The reactivation of faults or shear zones is a fundamental characteristic of deformation in the continental crust. Faults and shear zones give rise to long-lived zones of weakness which may repeatedly accommodate successive episodes of deformation. A better understanding of reactivation is crucial in order to determine whether a fault is extinct or just temporarily inactive, and this may have implications for seismic hazard assessment. This study by G. Di Vincenzo and colleagues exploits the potential of the 40Ar-39Ar dating method in conjunction with field analysis and electron microscopy down to the nanoscale to assess fault reactivation in fault rocks from the western shoulder of one of the world's largest rifts, the West Antarctic Rift System. The studied fault rocks experienced brittle deformation, with the development of friction-induced melts (pseudotachylyte), overprinting a ductile shear zone. Results reveal that coseismic faulting occurred about 50 million years ago, through coseismic reactivation of a Late Ordovician (460-440 million years) ductile shear zone, implying a period of apparent tectonic quiescence of as much as about 390 million years. The study highlights the inherent difficulty in investigating structures characterized by long periods of tectonic quiescence, for which an accurate evaluation of recurrent periods of fault movement is precluded.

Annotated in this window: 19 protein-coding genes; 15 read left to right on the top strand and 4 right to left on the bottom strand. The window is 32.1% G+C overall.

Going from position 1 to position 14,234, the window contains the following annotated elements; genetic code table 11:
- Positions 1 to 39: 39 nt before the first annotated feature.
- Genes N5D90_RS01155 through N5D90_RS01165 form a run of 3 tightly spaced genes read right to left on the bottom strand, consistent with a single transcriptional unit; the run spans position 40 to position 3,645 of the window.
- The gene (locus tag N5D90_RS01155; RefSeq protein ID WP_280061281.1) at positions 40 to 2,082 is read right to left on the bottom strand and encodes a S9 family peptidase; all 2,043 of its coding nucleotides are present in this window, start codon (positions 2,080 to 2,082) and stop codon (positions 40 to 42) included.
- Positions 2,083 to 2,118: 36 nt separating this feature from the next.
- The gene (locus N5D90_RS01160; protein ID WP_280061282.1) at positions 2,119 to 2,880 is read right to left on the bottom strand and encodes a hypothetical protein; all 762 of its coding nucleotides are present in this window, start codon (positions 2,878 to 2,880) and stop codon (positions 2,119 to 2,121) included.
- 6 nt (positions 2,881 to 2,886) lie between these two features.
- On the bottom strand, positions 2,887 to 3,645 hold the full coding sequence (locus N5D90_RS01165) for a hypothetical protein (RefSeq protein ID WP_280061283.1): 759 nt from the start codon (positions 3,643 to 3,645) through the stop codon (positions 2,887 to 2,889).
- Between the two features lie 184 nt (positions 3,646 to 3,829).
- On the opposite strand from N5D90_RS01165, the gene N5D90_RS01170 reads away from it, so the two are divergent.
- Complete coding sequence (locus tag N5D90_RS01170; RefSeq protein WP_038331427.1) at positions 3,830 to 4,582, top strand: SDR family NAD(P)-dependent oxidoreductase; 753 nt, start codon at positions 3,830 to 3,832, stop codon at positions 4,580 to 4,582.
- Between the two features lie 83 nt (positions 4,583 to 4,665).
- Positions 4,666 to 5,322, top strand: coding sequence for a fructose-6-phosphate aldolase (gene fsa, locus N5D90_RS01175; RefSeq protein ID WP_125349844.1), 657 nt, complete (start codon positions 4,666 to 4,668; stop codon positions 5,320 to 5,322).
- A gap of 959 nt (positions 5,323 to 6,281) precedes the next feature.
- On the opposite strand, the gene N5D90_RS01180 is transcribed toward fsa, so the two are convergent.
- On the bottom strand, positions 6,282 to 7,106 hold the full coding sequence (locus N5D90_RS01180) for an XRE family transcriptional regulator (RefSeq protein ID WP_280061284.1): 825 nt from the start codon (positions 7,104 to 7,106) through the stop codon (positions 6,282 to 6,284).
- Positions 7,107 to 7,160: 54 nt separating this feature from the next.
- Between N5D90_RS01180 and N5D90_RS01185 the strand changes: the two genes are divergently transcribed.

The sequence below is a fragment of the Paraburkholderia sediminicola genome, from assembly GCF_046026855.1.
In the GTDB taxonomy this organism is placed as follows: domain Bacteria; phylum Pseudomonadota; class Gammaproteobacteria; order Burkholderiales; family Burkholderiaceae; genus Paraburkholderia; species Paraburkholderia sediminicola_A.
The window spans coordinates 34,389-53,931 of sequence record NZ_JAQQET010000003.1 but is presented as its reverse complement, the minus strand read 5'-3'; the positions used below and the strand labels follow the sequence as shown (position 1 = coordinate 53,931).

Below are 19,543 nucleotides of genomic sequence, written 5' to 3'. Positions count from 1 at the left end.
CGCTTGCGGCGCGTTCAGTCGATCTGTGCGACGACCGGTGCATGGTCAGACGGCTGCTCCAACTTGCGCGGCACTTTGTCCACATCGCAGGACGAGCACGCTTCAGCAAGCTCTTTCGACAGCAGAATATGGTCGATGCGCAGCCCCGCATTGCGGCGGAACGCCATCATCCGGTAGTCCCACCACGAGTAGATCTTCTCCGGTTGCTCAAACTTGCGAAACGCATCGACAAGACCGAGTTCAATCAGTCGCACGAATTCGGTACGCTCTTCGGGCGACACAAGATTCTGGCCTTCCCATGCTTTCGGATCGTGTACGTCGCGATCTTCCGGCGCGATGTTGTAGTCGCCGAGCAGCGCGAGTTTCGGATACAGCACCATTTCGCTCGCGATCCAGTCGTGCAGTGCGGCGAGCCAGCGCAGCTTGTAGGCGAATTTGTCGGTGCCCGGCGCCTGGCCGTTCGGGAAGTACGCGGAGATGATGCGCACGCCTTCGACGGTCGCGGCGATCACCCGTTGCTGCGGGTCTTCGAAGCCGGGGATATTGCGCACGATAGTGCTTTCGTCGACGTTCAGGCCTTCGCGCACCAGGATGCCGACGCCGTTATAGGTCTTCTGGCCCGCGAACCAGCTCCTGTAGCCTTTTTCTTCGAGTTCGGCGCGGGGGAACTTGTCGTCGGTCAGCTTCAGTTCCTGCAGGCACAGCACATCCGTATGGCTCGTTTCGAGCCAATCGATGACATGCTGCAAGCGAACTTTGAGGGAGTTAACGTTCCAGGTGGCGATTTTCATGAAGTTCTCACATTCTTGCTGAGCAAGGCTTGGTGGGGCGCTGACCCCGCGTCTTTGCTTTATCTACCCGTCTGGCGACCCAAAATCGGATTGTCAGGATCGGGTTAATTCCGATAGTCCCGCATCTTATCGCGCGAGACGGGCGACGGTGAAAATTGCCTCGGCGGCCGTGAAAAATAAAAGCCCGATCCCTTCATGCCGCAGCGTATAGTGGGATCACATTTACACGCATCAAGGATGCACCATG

Continental and oceanic core complexes
Donna L. Whitney et al., University of Minnesota, Minneapolis, Minnesota, 55455, USA. Posted online 21 Dec. 2012; http://dx.doi.org/10.1130/B30754.1.